The dangerous path ahead, but it doesn't have to be this way
November 22, 2004
Roozbeh Shirazi wrote an excellent article posing
the notion that everyone wants change for Iran [The
dangerous path ahead], but not everyone is on the same page
as each other as what those changes entail
and these changes will be implemented. And until we decide what
we want things won't change in a manner that as smooth as possible.
Basically we are like a 5-year-old in
a candy store. The mother has told the kid that he can have only
one kind of candy and
for the first time the kid has to decide what he wants on his
I have heard this lame excuse a thousand times from
both Iranians and various US think-tank that in order for changes
need to have a leader/group/movement step forward and take
the lead in bring about change in Iran, but this will never happen
because they can't get their act together and select a leader
to lead them to change.
My response to that is NO SHIT SHERLOCK! Please don't take as
an attack on Roozbeh's article, because it's not. It doesn't take
a genius to figure out why people keep regurgitating
the same crap. We have heard it so much
that I think some of us are actually beginning to actually
We start saying to ourselves: Good god they
are right! We are so divided on who we want to lead us and
bring about change. Man we are really shit out of luck. I guess
bitch about how we don't know who the people want to lead
them to change Iran.
These people might have a Harvard degree, but it doesn't
mean that we should wait for them to find a solution. Nor are they
necessarily capable of providing us with a solution.
Now this is the way I see it: Yes, I do agree that we do need
to find a leader and have a unified consensus or as unified as
possible to obtain a majority, so that real sustainable changes
can occur. So is this the supposed monumental problem Iranians
I have a simple and very viable solution. We have the opportunity
to start a grass root-campaign to solve this stumbling block.
Why don't we find out exactly what, who, when, where and
how Iranians want these changes to come about.
How do we do this? We need to start polling Iranians from all
facets of the spectrum and start getting answers to these questions.
I know it sounds crazy doesn't it? You ask your self "Can
this actually work?"
Roozbeh in his article mentioned the
fact that we live in globalized community because of the internet.
So why don't we use it this website and every other website that
ONLY Iranians would visit to answer those questions.
And when I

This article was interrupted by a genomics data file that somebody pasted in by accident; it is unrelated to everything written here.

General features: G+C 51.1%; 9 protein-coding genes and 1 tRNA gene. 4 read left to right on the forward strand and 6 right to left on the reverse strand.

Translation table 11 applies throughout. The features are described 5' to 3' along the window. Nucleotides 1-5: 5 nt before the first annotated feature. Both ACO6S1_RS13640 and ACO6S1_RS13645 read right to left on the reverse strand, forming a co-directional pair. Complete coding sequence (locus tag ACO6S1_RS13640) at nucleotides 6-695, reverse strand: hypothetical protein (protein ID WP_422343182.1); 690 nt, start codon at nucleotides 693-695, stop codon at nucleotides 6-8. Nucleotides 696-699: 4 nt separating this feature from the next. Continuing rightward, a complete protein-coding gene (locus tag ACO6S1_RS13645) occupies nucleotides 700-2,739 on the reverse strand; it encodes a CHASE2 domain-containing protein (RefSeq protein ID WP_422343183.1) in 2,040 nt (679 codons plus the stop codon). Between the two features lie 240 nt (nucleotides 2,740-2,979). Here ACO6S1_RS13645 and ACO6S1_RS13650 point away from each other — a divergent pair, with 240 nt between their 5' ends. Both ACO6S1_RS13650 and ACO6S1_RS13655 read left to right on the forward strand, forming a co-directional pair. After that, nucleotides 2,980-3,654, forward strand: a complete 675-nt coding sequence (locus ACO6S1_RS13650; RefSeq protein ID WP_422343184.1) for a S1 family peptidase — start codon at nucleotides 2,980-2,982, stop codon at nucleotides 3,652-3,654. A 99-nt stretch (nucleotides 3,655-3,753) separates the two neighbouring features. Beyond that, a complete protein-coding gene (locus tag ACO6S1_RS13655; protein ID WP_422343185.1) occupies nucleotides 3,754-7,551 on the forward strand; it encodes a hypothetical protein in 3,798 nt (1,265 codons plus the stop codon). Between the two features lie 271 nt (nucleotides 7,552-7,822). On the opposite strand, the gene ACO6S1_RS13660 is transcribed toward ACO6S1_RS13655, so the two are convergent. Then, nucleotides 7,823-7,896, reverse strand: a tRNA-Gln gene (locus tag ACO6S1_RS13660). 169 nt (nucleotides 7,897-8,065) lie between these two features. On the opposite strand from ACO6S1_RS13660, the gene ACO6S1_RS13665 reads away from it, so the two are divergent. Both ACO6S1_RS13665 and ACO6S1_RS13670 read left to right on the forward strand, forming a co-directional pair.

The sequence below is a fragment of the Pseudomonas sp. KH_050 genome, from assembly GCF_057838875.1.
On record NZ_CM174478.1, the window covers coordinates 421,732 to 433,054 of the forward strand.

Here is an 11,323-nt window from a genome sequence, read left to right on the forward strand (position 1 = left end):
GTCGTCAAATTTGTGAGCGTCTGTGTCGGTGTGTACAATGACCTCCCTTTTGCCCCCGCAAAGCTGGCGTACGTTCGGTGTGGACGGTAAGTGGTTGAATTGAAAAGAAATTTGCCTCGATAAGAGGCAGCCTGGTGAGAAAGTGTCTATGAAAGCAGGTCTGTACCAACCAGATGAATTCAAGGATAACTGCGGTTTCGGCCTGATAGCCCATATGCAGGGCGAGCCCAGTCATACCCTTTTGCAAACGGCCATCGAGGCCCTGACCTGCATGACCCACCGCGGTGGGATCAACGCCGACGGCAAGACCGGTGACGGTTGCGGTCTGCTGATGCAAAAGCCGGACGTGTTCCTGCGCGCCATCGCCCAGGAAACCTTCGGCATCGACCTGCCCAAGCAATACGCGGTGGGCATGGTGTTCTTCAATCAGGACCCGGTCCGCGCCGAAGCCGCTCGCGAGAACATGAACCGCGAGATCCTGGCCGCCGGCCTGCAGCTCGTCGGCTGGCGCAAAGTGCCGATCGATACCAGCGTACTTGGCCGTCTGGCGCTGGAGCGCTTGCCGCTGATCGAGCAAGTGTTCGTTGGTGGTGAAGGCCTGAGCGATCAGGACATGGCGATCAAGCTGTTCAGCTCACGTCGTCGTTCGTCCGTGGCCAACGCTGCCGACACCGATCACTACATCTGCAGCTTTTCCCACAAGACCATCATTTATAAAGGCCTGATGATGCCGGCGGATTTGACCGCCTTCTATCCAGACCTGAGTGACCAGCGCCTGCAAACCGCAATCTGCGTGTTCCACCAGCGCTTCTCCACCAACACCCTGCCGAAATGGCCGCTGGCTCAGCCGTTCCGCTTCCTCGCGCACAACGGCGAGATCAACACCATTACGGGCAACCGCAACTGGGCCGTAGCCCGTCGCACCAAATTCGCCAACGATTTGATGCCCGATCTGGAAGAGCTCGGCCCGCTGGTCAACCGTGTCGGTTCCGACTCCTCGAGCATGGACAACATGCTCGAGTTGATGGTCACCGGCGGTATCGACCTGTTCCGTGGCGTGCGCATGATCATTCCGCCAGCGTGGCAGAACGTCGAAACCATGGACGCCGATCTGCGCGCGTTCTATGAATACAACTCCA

mentioned the "...from all facets of the spectrum" I
truly meant that. We can't just focus on polling internet
users; we need to use any vehicles available to us to obtain answers
to these vital questions. We can use the Persian satellite channels,
Iranian newspapers, radio programs, and so on to let the Iranians
from around world know that for the first time they are being asked
what they and they have to make a choices because if they don't
then their voice won't be heard.
Once all this data is gathered several popular candidates
should emerge through the polling campaign. From there, using the
same grass roots infrastructure that we used in the initial polling,
these potential candidates would start running their campaigns
leading up to semi-mock elections to determine the first truly
democratically elected leader or party that could change Iran to
what the MAJORITY of the people want.
Once the unofficially elected leaders know for sure that he has
the backing of a majority of the Iranian people he should initiate
the changes as determined by the people through the initial polling.
I know that this is a very simplistic way of looking at this
hurdle that we MUST overcome. And I am sure that there are many
out there who can poke holes into my solution. And
in no way am I saying that this is the perfect solution, or even
realistic. But we need to stop focusing
on solutions, not problems we all know about.
We are great at pointing
out and focusing on faults with. I know for a fact
many of my American friends say to me that I complain a lot.
I try to explain to them that I'm not complaining; I'm
just merely making an observation of a problem that I have or am
experiencing. They did not buy my explanation.
Finally a good friend
of mine told me that unless I have a solution or going to do something
about my supposed "observation" stop repeating it because
to everyone else it sounds like I just like to complain. And
you know what? He's absolutely right.
We need to focus
up with answers, rather than pointing
at problems all the time. Rest
assured that in our quest for solutions we may often
fail, but we can not give up.
goodbye to spam!